P.M. BRIEFING : Australian Qintex Board Approves Purchase of MGM-UA for $1 Billion
Australia-owned Qintex Entertainment Inc. announced today that its board of directors unanimously approved the $1-billion acquisition of MGM-UA Communications Co.
The deal, in essence, will split the present MGM-UA company, and leave majority shareholder Kirk Kerkorian in control of the MGM portion of the business.
The renamed United Artists Corp. would be the first big American motion picture studio to pass into foreign hands. Australian-turned-U.S. citizen Rupert Murdoch owns 20th Century Fox Film Corp. through his News Corp.
Foreign investors have turned their attention on Hollywood to prepare for the deregulation of European television in 1992 and for new international satellite stations.
“The consolidation of United Artists with Qintex Entertainment will create a formidable new company with strength in filmed entertainment production and worldwide distribution, and one of the largest and most attractive feature film libraries in the world,” said Christopher C. Skase, chairman of Qintex Group of Australia, parent company of Qintex Entertainment.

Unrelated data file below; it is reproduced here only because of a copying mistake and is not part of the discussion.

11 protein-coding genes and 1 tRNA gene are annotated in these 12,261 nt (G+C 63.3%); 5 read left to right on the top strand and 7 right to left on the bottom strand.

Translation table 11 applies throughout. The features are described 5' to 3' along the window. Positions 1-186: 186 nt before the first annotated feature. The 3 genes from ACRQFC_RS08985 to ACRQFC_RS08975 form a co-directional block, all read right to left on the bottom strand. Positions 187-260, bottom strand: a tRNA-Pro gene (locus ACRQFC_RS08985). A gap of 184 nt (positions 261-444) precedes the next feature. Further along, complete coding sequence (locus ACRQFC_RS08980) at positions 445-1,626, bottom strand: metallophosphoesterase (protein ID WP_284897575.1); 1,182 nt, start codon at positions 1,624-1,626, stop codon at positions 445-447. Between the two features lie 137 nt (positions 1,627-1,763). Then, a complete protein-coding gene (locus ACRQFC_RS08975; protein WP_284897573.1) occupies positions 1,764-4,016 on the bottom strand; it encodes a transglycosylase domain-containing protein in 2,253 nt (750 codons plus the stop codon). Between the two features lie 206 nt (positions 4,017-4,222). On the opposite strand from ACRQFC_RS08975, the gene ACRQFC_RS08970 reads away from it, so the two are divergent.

Qintex Entertainment is a TV production company that financed part of the CBS miniseries “Lonesome Dove” and is the nation’s largest independent production and distribution organization in the TV entertainment industry.
United Artists, one of seven major film studios in the world, holds the rights to such films as “The Pink Panther,” the James Bond series and Rocky films. The company recently has released box office hits including Oscar-winning “Rain Man,” “Moonstruck,” and “A Fish Called Wanda” and is producer of television’s “thirtysomething” and “In the Heat of the Night.”
MGM-UA lost $39.5 million in the first quarter of its 1989 fiscal year. The loss was attributed to increased interest expense and high write-offs on movies in production and already released.